Epson Multifunction Printer vs. Multi-Talented Toddler

by Barrett

My two-year-old son with a shiny penny approached my two-year-old Epson printer and said, “Gagel Flagel!” Translation: “Time to meet your doom!”

If you think a penny is worthless these days, here’s a cautionary tech tale.
Yet another example that demonstrates how fragile your Tech Zen can be…

Today’s Target: My Epson Artisan Printer
So my wonderful toddler likes to press buttons. All buttons.

They call out to him.
“Please press me.”

He’s especially obliging when the buttons are attached to my home tech.
“On” and “off’ are very persuasive commands.
He’s become quite adept at finding these buttons.

Last week, my toddler mastered the functionality of my 2010 Epson multifunction printer/scanner/fax machine. (Artisan 810). I bought it right after he was born, and it’s proven to be a great workhorse for handling my photos, faxes, and copies.

For months, Baby McGyver had been happily turning the Artisan on and off, taking about the amount of time it takes me to run over and applaud his achievement before he does any real damage.
He once had a bit more time at his disposal and quickly reset the Artisan’s language mode to French. For weeks, I had to rely on all my remaining grade school French (Je ne comprends pas) until I had the time to dig into the machine’s menu and return it to our home language.

The Power of the Penny
By now, he’d graduated into the AP class and was working on understanding the Epson’s more advanced functionality. Plus, he brought some tools to the job.

He secretly had a penny he’d found.

He walked up to the printer, while I was happily at my desk, working on my blog.
I wanted to finish up a thought and felt I easily had another five seconds.

Then, he successfully ejected the CD/DVD tray. (Yes, it can print DVD labels.)
At that point, I decided it actually wouldn’t be a bad idea to forget the thought and rescue my printer.

The Epson is located behind my desk and requires a five second journey from my chair. Maybe three seconds at top warp.

I made my move.
But he was quicker.

He had already placed the penny in the tray. And then he pressed the close button.
My Epson ate the penny.

The Artisan began grinding away, attempting to avoid the little intruder. Every illuminated element on the machine blinked in unison to protest.
Finally, my Epson declared that it could proceed no further and needed to be shut down.

My son looked up at me and gleamed with his amazing accomplishment.
(How can you really be mad in that kind of moment?)

Fix or No Fix
But repeated reboots failed to eject the poison, as the penny was securely jammed deep inside my Epson.

After a quick diagnostic, I realized I would need to take much of the printer apart to even locate the area of distress. I decided my odds of successfully repairing my Epson were not promising.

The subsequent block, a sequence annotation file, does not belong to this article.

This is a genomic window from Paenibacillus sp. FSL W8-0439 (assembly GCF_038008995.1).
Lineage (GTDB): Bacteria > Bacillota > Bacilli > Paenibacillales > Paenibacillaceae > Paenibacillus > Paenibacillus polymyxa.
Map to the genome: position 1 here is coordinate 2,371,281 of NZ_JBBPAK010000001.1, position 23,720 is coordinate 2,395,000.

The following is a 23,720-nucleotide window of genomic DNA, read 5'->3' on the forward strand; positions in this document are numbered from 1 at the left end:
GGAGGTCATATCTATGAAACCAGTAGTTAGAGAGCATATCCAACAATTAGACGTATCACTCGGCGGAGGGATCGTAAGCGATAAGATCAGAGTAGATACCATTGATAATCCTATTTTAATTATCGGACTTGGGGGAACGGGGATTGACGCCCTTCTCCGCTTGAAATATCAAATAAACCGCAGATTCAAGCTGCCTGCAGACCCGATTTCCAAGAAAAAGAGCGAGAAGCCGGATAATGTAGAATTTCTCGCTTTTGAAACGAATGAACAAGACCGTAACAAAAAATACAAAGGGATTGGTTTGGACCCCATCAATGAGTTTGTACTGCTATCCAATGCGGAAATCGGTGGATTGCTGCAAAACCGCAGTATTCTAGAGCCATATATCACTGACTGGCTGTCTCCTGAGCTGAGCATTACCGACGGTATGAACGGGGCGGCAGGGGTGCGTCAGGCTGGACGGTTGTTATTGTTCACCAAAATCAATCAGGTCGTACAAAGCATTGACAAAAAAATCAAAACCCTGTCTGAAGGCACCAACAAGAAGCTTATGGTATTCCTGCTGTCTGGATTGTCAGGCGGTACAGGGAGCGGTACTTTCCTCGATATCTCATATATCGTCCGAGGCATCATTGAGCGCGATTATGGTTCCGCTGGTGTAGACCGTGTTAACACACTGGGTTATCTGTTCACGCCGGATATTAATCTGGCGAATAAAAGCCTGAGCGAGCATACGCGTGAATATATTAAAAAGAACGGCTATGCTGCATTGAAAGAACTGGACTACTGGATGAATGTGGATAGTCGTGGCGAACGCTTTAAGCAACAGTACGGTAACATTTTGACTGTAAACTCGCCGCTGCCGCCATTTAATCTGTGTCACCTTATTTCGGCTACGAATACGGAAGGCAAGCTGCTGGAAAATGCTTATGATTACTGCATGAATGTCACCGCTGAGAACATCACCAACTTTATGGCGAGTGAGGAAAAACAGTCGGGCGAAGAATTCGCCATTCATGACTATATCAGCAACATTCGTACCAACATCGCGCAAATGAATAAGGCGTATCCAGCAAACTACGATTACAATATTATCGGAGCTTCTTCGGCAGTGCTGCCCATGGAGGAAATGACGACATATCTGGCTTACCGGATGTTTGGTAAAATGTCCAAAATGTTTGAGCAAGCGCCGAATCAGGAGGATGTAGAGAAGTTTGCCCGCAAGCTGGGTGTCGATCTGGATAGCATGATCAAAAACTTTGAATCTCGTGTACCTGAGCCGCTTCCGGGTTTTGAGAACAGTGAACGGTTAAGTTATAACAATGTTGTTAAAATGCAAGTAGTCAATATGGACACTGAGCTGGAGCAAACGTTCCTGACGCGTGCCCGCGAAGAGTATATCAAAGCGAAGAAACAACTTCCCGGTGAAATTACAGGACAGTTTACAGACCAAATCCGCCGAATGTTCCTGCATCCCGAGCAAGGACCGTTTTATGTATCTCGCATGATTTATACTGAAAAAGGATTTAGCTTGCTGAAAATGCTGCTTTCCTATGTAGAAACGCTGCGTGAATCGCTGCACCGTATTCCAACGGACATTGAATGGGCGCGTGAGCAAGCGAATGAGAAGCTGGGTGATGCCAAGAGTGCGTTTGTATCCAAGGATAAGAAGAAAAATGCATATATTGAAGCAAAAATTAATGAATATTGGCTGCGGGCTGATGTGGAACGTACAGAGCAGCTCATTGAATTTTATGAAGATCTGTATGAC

Prognosis: Cancel the surgery; my Epson is a goner.

And paying someone else to repair it was a “no-go” option. Too expensive.

The Easy Button
I am not proud admitting this, but my next move was to open the Staples circular (my favorite place to buy a lot of my home tech).
As if it were waiting for me, there it was… the next generation of my very printer, (the Artisan 837) and it was on sale!

I decided to take the hit and pressed the easy button.

Even though I would have preferred to do the fix myself, I took the easy way out and supported our disposable culture.
Not a good day for the green movement, but I hoped the planet would forgive me this one time.

Warp Drive Restored
I was quickly back in business.
With the exception of a few minor enhancements and menu layout differences, you wouldn’t even know the new unit had taken over.

I even reduced the financial sting by using a few Staples gift cards I had through my Discover credit card rewards program.
For every $20 dollars I earn in cash back, I receive a $25 Staples gift card.
(A very nifty deal!)

So the $199 Epson (originally $299) ended up costing me only $15 out of pocket.
And this included an extra $25 for a year-long product protection plan.
Though I usually don’t buy extended protection plans, I figured in this particular case, a future assault against my new Epson was not out of the question.

Bad Luck Comes in Threes?
So a puny penny literally felled my mighty all-in-one printer.
And it got me thinking…

What could be next?
Not to be paranoid, but this year, I’ve already had the Cup of Joe scare.
Now, the evil power of the penny.

This near tech-death experience dredged back up a longstanding concern I’ve had about the safety and proper long-term storage of my digital files.
(And this goes beyond the normal risk of damage from any child’s curiosity.)

Sure, I have a back up G-Tech external drive using Apple’s Time Machine. Sure, I’ve got other portable drives where I store other backups of my family’s photo and video history.

But is it enough? (Is it ever enough?)
Still, everything is here at home.
Common tech wisdom suggests I’m supposed to spread the risk around.
But I don’t think I’m about to stash drives around the countryside in friends’ and relatives’ closets.
That seems a bit absurd. (though not entirely illogical)

The Cloud to the Rescue
Hey, what about Cloud storage?
Yes… I could see it now.
All my precious media files sitting safely out of harms way in the Cloud.

So I did a little research.
And of course, the more I read, the more confusing it got.

But I slowly came to the realization that for only about $50/year, you could conceivably safeguard your priceless files offsite in the Cloud.

That’s a $1,000 investment over the next twenty years.
On the other hand, that also works out to less than fourteen cents a day.

Can you think of a better use for your spare change over the next twenty years?

Yes, the power of the penny.
Think about it.

Next time on At Home with Tech-
We’re putting our pennies to work and blasting our big media files off to the Cloud!